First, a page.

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message passing

message passing A way of designing a software system that involves concurrent processes sending data encapsulated as messages to each other. The advantage of the approach is that it provides a low level of coupling between the concurrent processes such that the messages can be passed either directly within a single processor or indirectly using a LAN or WAN communications medium.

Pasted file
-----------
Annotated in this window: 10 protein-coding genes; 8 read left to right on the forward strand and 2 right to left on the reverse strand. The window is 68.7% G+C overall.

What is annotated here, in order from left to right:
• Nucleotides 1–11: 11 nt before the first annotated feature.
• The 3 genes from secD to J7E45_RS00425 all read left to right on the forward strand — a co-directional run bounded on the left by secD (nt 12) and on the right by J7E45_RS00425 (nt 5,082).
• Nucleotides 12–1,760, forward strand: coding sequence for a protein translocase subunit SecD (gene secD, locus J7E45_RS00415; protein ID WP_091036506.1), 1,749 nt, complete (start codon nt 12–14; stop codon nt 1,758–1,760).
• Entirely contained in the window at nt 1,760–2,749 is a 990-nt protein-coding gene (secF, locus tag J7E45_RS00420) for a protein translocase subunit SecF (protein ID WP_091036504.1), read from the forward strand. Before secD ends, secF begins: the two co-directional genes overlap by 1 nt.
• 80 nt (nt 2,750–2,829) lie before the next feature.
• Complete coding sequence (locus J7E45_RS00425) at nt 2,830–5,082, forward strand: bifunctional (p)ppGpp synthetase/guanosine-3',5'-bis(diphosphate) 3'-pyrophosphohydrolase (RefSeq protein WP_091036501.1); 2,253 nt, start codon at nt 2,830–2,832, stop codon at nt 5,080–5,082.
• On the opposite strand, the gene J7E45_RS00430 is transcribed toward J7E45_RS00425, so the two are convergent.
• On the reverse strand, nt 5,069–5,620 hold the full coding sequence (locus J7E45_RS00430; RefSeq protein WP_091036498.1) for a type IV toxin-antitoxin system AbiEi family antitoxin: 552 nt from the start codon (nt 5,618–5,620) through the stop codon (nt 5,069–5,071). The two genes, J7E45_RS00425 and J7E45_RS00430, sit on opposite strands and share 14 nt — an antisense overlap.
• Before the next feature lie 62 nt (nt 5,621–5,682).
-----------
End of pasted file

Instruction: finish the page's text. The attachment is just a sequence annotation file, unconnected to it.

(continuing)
In some forms of message passing the recipient is named specifically by the sender; in other forms the recipient is not defined by the sender but by the way in which the network of concurrent processes is defined. The latter scheme provides a very good basis for reusing the concurrent processes, because they are independent of each other. UNIX processes use this form of communication; the processes are independent and the connectivity is defined (at a higher level) by defining “pipes” that convey messages generated by one process to one other process. A similar scheme is provided by MASCOT. Most object-oriented design methods include some form of message passing, especially to transmit events from one object to another. In these approaches the recipient is usually defined explicitly, which thereby increases the coupling between the objects.

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